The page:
Strengths aren’t just what you’re good at, but what lights you up. The marriage of work that you’re both good at and that also lights you up leads the way to peak performance. The more you can use your strengths in your work, the greater meaning you’ll derive from it.

 

Leadership Action:

Much like the leadership action for “personal values,” the same approach is true for identifying strengths. Tools like Strengthscope or Strengths Finder can be used in a team building exercise. Intentionally give projects or assignments that align with an employee’s strengths. This adds more fulfillment to the workday.

 

 

Make Friends at Work 

You don’t have to build friendships at work, but those who do are more likely to feel a sense of belonging. When we’re working remotely, having friends at work seems like a pipedream. But there are ways to ensure employees have time to connect with one another.

 

Leadership Action:

At the company level, leaders can schedule virtual events that promote networking. HR can implement a buddy program, pairing new employees with more tenured employees. One simple solution is to allow non-work talk for the first 10-minutes of meetings.

 

 

Understand Your Emotions 

These days many of us experience a wide range of emotions: anxiety, stress, and feeling overwhelmed. Psychologist Susan David explained that we experience emotions as reality. David advocates to “feel the emotion” rather than push it away. Some tips she recommends to help people understand their emotions include:

 

  • Pay attention to patterned responses. Recognize what triggers the emotion.
  • Sit with emotions. Below the emotion are things we value; emotions are data, not directions.
  • Hold the emotion for what it is: “I notice that I’m feeling anxious. I notice that I’m having the thought that I just can’t handle sitting in my apartment alone one more day.” “I notice . . .” is a prefix statement and gives a little distance between the emotion and its meaning.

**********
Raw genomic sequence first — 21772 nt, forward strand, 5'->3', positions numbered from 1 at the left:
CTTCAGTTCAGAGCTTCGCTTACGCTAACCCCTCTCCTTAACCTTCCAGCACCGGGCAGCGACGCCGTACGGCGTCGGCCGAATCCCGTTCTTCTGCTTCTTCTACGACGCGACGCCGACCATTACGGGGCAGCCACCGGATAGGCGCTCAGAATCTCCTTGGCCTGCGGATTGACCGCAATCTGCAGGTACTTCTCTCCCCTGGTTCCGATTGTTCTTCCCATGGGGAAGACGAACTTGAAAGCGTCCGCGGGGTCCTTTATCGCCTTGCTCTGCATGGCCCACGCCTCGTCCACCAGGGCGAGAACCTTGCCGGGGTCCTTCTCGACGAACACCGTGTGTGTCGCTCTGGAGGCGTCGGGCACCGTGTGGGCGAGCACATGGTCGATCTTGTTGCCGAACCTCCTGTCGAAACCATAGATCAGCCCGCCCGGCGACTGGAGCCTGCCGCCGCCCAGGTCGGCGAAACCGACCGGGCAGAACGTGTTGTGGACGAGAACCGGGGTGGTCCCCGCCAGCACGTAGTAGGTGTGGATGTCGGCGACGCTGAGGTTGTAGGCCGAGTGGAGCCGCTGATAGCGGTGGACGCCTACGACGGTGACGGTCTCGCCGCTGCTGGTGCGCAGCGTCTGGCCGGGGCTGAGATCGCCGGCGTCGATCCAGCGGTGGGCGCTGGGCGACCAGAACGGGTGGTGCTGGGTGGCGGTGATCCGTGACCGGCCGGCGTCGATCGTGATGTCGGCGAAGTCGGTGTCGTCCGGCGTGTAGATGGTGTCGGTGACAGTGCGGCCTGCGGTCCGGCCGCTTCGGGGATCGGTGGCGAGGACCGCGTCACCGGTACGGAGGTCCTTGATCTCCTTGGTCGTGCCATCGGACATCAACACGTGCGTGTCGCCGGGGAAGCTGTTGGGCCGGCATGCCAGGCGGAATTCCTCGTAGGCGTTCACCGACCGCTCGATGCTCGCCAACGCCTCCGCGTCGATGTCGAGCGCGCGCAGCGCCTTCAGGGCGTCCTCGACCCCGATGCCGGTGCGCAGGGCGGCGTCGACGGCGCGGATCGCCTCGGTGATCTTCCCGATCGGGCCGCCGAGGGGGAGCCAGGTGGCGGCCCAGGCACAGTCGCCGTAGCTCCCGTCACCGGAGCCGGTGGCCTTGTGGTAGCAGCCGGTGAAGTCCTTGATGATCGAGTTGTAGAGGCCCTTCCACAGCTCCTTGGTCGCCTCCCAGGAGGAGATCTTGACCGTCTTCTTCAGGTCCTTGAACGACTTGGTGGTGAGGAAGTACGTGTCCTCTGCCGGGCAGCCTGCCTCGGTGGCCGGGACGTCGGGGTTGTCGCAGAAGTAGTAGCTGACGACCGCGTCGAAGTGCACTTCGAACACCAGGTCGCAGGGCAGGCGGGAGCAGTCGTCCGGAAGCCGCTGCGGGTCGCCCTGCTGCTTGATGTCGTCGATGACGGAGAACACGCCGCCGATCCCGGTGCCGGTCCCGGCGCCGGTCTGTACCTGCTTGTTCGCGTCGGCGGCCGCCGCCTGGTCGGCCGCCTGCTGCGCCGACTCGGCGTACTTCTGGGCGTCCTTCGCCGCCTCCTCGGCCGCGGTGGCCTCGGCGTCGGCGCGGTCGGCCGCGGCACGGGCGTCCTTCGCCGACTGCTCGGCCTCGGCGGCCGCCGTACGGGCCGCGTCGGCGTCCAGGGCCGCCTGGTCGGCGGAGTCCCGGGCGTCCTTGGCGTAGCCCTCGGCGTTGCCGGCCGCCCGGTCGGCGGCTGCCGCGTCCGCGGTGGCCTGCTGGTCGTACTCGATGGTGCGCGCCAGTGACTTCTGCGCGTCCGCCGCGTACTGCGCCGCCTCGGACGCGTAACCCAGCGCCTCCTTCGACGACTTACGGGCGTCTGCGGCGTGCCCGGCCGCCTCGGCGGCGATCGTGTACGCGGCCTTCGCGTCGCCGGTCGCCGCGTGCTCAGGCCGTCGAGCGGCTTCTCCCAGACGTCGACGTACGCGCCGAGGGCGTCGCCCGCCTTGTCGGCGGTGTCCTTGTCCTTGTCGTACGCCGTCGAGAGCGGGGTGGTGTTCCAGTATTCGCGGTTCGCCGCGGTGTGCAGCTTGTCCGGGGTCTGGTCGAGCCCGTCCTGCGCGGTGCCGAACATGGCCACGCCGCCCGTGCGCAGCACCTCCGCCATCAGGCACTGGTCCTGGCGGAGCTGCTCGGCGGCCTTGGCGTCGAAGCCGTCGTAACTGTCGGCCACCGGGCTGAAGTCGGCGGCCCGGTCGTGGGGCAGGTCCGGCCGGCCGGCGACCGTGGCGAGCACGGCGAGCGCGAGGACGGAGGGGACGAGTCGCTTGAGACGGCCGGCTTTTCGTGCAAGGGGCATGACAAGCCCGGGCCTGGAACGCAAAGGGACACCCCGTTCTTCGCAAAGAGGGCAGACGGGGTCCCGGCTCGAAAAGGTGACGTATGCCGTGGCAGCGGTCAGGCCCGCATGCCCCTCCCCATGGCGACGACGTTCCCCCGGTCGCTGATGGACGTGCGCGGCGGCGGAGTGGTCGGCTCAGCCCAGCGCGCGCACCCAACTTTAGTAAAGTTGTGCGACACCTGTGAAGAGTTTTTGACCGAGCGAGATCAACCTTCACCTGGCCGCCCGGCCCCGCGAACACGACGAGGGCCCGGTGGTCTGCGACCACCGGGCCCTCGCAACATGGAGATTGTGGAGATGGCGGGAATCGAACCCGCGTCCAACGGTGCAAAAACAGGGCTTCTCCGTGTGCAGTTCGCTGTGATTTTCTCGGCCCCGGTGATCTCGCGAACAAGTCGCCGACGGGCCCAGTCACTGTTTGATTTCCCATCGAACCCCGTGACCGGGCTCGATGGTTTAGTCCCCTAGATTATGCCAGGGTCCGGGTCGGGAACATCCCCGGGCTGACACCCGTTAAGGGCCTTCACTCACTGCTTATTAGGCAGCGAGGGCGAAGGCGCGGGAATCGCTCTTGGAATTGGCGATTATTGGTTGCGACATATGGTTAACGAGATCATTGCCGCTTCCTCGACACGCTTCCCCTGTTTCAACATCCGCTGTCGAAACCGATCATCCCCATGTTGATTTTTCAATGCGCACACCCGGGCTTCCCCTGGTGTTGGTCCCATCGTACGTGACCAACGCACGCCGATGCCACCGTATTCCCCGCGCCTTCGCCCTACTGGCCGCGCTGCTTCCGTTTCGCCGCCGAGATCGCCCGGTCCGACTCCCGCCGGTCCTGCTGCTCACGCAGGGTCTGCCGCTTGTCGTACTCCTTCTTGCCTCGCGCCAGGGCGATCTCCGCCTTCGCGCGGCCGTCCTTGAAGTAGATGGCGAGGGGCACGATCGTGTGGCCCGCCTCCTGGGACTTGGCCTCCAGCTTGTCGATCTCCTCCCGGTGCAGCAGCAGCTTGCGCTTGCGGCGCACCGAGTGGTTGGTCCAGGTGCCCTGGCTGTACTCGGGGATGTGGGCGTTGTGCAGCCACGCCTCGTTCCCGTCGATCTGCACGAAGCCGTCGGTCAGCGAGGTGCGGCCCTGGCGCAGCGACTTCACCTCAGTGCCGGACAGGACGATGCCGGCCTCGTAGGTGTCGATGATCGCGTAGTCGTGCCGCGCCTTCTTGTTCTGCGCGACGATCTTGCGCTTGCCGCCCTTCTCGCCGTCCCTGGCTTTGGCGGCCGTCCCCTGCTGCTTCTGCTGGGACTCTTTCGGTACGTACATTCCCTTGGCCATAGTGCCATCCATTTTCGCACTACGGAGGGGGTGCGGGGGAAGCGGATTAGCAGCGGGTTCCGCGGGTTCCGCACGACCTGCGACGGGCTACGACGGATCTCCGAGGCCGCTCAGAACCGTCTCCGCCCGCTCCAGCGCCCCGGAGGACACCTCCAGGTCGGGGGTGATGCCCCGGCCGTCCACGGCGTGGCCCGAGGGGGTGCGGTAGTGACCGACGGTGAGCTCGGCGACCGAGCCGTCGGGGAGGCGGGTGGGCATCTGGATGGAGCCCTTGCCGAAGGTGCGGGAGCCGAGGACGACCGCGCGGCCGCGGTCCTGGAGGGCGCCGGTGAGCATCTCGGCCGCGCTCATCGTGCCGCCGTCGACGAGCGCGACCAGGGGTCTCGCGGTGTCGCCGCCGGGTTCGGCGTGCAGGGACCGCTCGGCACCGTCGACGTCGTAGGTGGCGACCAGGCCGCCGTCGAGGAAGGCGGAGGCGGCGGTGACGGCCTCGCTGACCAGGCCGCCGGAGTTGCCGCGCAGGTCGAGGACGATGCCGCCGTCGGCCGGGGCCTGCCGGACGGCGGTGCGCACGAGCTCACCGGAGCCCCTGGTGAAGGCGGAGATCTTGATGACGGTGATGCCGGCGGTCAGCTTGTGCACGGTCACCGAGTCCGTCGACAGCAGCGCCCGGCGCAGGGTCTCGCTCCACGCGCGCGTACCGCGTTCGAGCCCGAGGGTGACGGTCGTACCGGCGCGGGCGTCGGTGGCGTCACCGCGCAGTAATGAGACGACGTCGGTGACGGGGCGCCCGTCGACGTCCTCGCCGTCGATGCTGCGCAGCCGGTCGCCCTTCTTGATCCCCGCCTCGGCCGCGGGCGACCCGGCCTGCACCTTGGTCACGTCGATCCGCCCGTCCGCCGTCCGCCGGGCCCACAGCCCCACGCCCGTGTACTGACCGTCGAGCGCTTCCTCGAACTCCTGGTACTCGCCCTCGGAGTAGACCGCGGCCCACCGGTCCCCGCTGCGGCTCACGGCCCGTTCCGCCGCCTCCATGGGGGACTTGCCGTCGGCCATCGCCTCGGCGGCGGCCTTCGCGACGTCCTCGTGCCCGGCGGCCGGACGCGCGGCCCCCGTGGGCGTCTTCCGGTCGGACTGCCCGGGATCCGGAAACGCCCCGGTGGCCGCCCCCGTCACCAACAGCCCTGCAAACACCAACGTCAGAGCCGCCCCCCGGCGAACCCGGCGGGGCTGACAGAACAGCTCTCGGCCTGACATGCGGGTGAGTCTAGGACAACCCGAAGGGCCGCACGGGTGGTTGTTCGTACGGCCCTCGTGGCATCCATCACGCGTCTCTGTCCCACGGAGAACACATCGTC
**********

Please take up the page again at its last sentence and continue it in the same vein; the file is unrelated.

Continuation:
By understanding our emotions, we help ourselves be more genuine with others, magnifying the chance for greater meaning in our relationships.

 

Leadership Action: 

This is a great topic for HR to rollout programs supporting employees’ mental health wellness. Benefit companies provide webinars on topics to help everyone learn to manage their wellness.

 

 

Meaning doesn’t apply only to our personal pursuits. Working remotely has presented challenges to employees, leaders, and the organization. Adapting to a flexible work arrangement does come with a learning curve. Meaningful work is one focus area that can improve the remote work experience. Right now, we all could find ways to boost satisfaction with our work. At work, that energy can be channeled to accomplish significant outcomes.

 

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About the Author

Shawn Murphy
Shawn Murphy
Director of Organizational Behavior, Bluescape
Shawn is our Director of Organizational Behavior and Workplace Trends. His second book, Work Tribes is out now. Shawn's first book, The Optimistic Workplace is out now. Inc. has listed him twice as one of the top leadership speakers in America.